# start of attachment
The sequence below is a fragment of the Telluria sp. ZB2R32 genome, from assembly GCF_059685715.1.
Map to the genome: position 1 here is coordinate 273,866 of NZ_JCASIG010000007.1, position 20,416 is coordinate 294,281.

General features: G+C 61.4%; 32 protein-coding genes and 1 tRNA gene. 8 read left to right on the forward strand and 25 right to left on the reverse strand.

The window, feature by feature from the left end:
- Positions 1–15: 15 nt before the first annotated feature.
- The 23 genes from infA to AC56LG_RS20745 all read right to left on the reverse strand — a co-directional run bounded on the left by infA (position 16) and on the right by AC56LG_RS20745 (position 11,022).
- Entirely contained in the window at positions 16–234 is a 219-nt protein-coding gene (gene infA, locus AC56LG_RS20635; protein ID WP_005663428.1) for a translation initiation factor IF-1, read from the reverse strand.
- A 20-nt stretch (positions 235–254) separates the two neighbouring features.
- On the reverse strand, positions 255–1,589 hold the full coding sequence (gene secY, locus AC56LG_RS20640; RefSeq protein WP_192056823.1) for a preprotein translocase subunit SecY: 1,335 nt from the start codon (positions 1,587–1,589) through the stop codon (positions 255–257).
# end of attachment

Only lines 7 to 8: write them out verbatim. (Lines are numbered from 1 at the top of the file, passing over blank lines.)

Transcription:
- Entirely contained in the window at positions 16–234 is a 219-nt protein-coding gene (gene infA, locus AC56LG_RS20635; protein ID WP_005663428.1) for a translation initiation factor IF-1, read from the reverse strand.
- A 20-nt stretch (positions 235–254) separates the two neighbouring features.